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What To Do When Your Candidate Fails a Background Check?

Michelle Wilson - March 5, 2022

What To Do When Your Candidate Fails a Background Check?

When you’re sorting through a sea of potential applicants, it might seem like you’ve found the perfect person for your company. You’re ready to hire them, but the negative results of your background check come through. An excellent skillset is hard to find for a company trying to hire. When you’re facing a potential problem on their background check, you’ve got a crucial decision to make. Reject the applicant or accept them regardless.

A candidate might fail a background check for multiple reasons, with some candidates posing more significant problems than others. Making an educated decision is the best option, leading you to the best solution for your business. Employment screening can protect you against unexpected risk and performance issues.

A “failed” background check doesn’t mean a company should instantly disqualify the individual. When evaluating the application, implement core strategies to help assess the overall application. Under the right circumstances, a hiring manager can still confidently proceed with the job offer.

We’ll help you determine the most common reasons an individual might fail the background check, how to act compliantly (while still sticking with company policy), and how to abide by federal and local laws when making your decision.

The Reasons for a Failed Background Check

There are plenty of reasons for a background screening flagging the profile. These reasons might include education discrepancies, poor credit history, criminal activities, false employment records, damaged driving records, or a failed drug test. Some reasons may prove more problematic than others, but the hiring manager should consider each reason independently.

Education Discrepancies

Fluffing a resume is a common tactic for individuals wanting to secure employment, which can frequently backfire. Education verification helps a company or hiring manager identify claims that don’t match reality. If a candidate doesn’t attend a specific college or university, it will show on the background check. Always discuss these discrepancies with the candidate for further clarification.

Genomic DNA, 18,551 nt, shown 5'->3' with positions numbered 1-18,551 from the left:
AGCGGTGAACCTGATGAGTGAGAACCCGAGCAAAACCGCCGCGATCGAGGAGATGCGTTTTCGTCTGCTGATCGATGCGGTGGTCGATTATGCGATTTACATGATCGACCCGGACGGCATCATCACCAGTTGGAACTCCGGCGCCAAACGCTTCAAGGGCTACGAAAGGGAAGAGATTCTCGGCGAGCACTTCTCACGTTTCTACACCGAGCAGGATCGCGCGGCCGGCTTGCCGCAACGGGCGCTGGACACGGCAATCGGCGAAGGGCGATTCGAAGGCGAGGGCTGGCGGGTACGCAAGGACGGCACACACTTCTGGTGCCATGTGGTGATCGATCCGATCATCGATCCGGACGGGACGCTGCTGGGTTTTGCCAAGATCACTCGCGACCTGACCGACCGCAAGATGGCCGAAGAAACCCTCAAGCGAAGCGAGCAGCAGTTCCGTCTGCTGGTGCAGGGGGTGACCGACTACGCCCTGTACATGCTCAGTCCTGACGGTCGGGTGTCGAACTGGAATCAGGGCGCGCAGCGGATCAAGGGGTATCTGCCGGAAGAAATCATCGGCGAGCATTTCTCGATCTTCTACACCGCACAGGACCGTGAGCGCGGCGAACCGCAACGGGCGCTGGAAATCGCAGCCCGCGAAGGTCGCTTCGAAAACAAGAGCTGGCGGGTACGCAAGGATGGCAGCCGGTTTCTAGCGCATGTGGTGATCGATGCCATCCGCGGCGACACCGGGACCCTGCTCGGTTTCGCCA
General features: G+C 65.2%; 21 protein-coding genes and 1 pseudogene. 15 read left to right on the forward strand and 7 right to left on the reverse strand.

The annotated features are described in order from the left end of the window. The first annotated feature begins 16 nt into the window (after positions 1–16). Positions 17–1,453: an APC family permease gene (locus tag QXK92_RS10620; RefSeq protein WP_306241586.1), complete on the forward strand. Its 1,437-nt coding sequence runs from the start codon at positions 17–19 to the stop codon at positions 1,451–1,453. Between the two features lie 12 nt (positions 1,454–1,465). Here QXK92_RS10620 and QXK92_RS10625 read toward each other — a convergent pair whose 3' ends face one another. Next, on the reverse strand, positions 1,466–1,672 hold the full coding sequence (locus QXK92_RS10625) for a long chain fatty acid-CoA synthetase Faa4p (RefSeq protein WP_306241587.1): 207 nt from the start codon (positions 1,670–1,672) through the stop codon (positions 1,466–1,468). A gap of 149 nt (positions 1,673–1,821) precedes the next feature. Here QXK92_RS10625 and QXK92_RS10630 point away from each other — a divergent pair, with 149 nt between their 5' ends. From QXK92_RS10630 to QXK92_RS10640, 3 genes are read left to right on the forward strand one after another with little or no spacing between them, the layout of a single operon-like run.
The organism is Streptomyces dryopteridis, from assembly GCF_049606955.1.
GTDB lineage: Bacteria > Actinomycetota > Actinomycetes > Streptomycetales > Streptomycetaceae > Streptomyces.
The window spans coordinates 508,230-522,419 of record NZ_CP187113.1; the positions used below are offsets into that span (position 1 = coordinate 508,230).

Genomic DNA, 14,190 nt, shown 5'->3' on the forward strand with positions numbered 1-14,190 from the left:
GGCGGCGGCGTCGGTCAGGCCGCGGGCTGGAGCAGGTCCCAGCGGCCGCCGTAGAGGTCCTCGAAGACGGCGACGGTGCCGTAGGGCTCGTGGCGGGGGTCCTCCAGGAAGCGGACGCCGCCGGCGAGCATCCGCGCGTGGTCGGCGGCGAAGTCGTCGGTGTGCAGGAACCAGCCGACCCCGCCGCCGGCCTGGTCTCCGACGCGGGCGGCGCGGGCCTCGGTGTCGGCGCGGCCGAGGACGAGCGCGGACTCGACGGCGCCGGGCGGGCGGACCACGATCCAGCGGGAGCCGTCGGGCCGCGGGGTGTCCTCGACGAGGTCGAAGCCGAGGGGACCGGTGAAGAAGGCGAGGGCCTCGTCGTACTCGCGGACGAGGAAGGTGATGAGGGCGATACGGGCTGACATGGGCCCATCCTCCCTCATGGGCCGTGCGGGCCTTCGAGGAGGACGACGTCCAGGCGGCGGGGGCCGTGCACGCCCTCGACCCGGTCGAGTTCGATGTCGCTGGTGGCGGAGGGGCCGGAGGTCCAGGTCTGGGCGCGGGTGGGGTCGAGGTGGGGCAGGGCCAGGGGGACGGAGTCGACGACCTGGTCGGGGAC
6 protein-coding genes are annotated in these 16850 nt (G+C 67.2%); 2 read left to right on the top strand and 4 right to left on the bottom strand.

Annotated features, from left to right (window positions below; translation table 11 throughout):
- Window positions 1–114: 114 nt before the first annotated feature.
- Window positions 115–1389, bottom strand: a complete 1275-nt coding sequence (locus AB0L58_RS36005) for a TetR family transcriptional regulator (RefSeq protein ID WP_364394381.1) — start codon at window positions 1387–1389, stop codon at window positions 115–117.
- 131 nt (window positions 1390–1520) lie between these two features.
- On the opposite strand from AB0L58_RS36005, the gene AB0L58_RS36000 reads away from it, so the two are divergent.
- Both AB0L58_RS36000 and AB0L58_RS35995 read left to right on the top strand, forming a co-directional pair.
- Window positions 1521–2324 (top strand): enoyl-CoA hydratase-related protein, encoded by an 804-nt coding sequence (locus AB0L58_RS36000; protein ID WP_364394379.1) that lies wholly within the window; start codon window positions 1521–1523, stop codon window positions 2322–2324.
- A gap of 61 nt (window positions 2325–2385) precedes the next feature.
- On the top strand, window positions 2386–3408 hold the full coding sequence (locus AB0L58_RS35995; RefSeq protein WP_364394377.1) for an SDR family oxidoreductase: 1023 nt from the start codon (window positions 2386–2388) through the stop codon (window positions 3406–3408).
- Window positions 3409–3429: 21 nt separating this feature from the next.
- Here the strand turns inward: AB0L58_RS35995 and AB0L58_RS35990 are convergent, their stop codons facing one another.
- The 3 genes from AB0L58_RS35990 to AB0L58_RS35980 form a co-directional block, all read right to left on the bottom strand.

Poor Credit History

It’s essential to recognize that not all background checks will include a credit review; in fact, some jurisdictions greatly restrict them. If you’re allowed to pull these financial reports and see high debt, delinquencies, and collection activities, you may be worried about an applicant’s integrity. When a candidate is applying for a management or finance position, using these details to determine responsibility may be appropriate.

Damaged Driving Record

The motor vehicle report (MVR) will show any infractions or moving violations attached to a candidate. If the individual is applying for a driving position, this record becomes significant and vital to hiring. Checking someone’s driving record may safeguard the company by avoiding potential legal or insurance consequences. Always consider the driving record with the position and how the history will directly impact your company overall.

False Employment History

Nearly one in three Americans have lied about their work experience and the dates of employment on a resume. When you’re offering a position to a candidate, it may directly connect to the extensive history and experience they bring with them. Always confirm prospective employees’ work experience, especially if they claim experience in a similar role. When a person wasn’t truthful with their previous employment, it’s a solid reason to deny employment moving forward.

Failed Drug Test